Parental Leave in the United States – Ivette Mota

Of all industrial nations, the United States is one of the very few who guarantees zero weeks of paid-leave from work after giving birth to a child (that is, maternity leave and paternity leave). It is one of four countries. Whereas other countries, for example Japan providing 14 weeks of paid job-protected leave, the United States is behind when it comes to providing support and job security for families and their newborns. While not providing a check, the US does guarantee 12 weeks of unpaid parental leave. However, this leave, guaranteed by the Family and Medical Act of 1993, is only available for parents who work in companies with 50 or more employers and who have been working with the company for at least 12 months beforehand. In California, the Family Temporary Disability Insurance program provides benefits of approximately 55% of earnings, but there are weekly maximums.


But is has access to parental-leave benefits? According to the Family and Medical Leave 2012 Survey, slightly over one-third of all workers in the United States work in places that provide some sort of maternity leave. Barbara Gault, Ph.D., Vice President and Executive Director at IWPR (Institute of Women’s Policy Research), claims that low-wage families have less access to paid-leave and the effect may be detrimental to current and future generations.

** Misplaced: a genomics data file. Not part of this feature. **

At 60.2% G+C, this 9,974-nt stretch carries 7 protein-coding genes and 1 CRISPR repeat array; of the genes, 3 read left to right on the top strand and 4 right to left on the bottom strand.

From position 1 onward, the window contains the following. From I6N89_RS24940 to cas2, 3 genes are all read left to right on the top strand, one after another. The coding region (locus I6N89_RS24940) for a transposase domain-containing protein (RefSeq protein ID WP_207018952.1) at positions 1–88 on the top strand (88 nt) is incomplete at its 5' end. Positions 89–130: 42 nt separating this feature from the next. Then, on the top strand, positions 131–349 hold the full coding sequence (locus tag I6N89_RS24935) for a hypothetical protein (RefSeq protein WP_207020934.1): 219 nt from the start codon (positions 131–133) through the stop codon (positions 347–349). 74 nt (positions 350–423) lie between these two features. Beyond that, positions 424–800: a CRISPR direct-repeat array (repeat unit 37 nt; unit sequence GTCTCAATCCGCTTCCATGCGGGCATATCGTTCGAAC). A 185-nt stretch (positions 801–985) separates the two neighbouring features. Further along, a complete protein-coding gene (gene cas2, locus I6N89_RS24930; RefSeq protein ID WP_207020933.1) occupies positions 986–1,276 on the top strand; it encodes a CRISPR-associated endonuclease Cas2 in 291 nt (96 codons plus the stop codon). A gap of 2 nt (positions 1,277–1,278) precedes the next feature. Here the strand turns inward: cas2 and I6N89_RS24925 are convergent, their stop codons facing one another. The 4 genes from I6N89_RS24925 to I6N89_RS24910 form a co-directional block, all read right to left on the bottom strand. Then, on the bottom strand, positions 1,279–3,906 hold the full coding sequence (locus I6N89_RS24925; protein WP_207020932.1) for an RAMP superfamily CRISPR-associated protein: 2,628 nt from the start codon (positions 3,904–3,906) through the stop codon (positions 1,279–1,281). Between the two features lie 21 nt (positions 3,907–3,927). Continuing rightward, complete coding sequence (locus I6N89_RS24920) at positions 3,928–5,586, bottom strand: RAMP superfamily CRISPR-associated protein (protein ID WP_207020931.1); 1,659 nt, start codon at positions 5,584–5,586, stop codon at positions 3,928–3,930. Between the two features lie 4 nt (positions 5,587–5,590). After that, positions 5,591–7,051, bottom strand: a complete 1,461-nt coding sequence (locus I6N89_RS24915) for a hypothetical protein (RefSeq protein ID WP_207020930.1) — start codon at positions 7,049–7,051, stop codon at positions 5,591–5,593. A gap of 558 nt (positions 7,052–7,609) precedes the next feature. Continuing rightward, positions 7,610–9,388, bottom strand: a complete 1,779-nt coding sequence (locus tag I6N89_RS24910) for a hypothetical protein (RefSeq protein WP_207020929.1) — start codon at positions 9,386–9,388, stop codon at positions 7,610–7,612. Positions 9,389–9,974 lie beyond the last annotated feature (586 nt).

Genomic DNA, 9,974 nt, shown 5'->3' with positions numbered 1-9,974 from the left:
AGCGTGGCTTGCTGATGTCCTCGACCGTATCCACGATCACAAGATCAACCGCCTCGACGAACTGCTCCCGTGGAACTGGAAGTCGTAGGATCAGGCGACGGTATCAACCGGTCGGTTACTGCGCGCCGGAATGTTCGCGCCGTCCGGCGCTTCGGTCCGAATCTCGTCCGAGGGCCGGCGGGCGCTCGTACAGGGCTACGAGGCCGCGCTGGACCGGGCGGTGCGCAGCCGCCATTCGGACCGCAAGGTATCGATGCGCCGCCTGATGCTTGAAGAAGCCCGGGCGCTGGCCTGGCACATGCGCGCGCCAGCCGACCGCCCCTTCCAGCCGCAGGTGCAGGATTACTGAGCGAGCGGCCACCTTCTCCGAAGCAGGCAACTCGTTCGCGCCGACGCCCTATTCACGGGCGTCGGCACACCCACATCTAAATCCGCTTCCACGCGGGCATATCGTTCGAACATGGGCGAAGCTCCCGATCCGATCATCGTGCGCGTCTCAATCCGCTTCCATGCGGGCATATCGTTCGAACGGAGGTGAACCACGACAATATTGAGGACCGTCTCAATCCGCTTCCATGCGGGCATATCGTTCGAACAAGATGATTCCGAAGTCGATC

One reason why wealthier employees may receive these benefits is that their work sector is able to pay for such services, given that they provide higher salaries. Other differences in work places allowing parental leave can be attributed to education levels of employees and, as described, income.

As for lower-income families, not only is obtaining parental leave difficult. Their work places may only offer unpaid leave, if that. What this means for these families is many might opt for working instead, as it would be fiscally beneficial, and imperative, to work as opposed to caring for children. This contrasts the lives of those who can take leave, as it benefits them to receive paid-leave and spend time providing childcare. When it comes to protecting families, policy makers should heavily consider who is able to receive benefits. Parental leave is something that benefits not only parents, but children.



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